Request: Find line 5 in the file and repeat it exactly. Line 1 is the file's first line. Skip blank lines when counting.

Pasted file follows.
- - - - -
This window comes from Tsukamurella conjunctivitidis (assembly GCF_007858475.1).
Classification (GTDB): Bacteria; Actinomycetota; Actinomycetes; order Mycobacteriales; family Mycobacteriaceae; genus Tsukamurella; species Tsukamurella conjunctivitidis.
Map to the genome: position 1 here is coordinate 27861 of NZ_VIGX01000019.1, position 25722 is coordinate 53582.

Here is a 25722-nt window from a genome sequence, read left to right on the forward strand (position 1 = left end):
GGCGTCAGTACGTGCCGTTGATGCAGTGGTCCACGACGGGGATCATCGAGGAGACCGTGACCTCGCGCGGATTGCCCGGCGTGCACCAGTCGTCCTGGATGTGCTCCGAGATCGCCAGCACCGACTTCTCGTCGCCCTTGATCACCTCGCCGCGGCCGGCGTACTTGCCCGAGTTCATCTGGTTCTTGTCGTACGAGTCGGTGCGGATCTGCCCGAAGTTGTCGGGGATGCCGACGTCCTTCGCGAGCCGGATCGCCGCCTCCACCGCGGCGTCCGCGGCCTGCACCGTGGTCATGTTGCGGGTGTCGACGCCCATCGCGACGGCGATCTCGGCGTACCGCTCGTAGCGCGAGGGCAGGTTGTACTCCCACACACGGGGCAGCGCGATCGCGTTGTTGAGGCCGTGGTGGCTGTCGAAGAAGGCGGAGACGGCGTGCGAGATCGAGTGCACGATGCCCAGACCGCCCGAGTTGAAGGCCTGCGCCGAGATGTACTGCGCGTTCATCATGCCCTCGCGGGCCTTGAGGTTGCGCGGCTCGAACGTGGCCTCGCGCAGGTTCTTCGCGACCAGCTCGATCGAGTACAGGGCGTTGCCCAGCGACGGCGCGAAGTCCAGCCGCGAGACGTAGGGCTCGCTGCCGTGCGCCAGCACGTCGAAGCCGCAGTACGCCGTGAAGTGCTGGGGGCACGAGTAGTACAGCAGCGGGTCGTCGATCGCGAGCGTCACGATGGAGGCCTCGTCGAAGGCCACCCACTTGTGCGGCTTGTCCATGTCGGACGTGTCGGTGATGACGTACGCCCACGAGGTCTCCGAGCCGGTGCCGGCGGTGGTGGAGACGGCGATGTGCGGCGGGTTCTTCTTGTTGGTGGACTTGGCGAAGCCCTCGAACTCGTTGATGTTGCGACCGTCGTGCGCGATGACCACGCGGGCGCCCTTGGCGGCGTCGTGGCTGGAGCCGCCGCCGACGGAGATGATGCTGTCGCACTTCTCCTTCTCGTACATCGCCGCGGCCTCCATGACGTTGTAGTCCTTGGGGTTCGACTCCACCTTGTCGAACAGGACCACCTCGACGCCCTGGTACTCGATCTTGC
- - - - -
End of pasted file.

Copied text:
GGCGTCAGTACGTGCCGTTGATGCAGTGGTCCACGACGGGGATCATCGAGGAGACCGTGACCTCGCGCGGATTGCCCGGCGTGCACCAGTCGTCCTGGATGTGCTCCGAGATCGCCAGCACCGACTTCTCGTCGCCCTTGATCACCTCGCCGCGGCCGGCGTACTTGCCCGAGTTCATCTGGTTCTTGTCGTACGAGTCGGTGCGGATCTGCCCGAAGTTGTCGGGGATGCCGACGTCCTTCGCGAGCCGGATCGCCGCCTCCACCGCGGCGTCCGCGGCCTGCACCGTGGTCATGTTGCGGGTGTCGACGCCCATCGCGACGGCGATCTCGGCGTACCGCTCGTAGCGCGAGGGCAGGTTGTACTCCCACACACGGGGCAGCGCGATCGCGTTGTTGAGGCCGTGGTGGCTGTCGAAGAAGGCGGAGACGGCGTGCGAGATCGAGTGCACGATGCCCAGACCGCCCGAGTTGAAGGCCTGCGCCGAGATGTACTGCGCGTTCATCATGCCCTCGCGGGCCTTGAGGTTGCGCGGCTCGAACGTGGCCTCGCGCAGGTTCTTCGCGACCAGCTCGATCGAGTACAGGGCGTTGCCCAGCGACGGCGCGAAGTCCAGCCGCGAGACGTAGGGCTCGCTGCCGTGCGCCAGCACGTCGAAGCCGCAGTACGCCGTGAAGTGCTGGGGGCACGAGTAGTACAGCAGCGGGTCGTCGATCGCGAGCGTCACGATGGAGGCCTCGTCGAAGGCCACCCACTTGTGCGGCTTGTCCATGTCGGACGTGTCGGTGATGACGTACGCCCACGAGGTCTCCGAGCCGGTGCCGGCGGTGGTGGAGACGGCGATGTGCGGCGGGTTCTTCTTGTTGGTGGACTTGGCGAAGCCCTCGAACTCGTTGATGTTGCGACCGTCGTGCGCGATGACCACGCGGGCGCCCTTGGCGGCGTCGTGGCTGGAGCCGCCGCCGACGGAGATGATGCTGTCGCACTTCTCCTTCTCGTACATCGCCGCGGCCTCCATGACGTTGTAGTCCTTGGGGTTCGACTCCACCTTGTCGAACAGGACCACCTCGACGCCCTGGTACTCGATCTTGC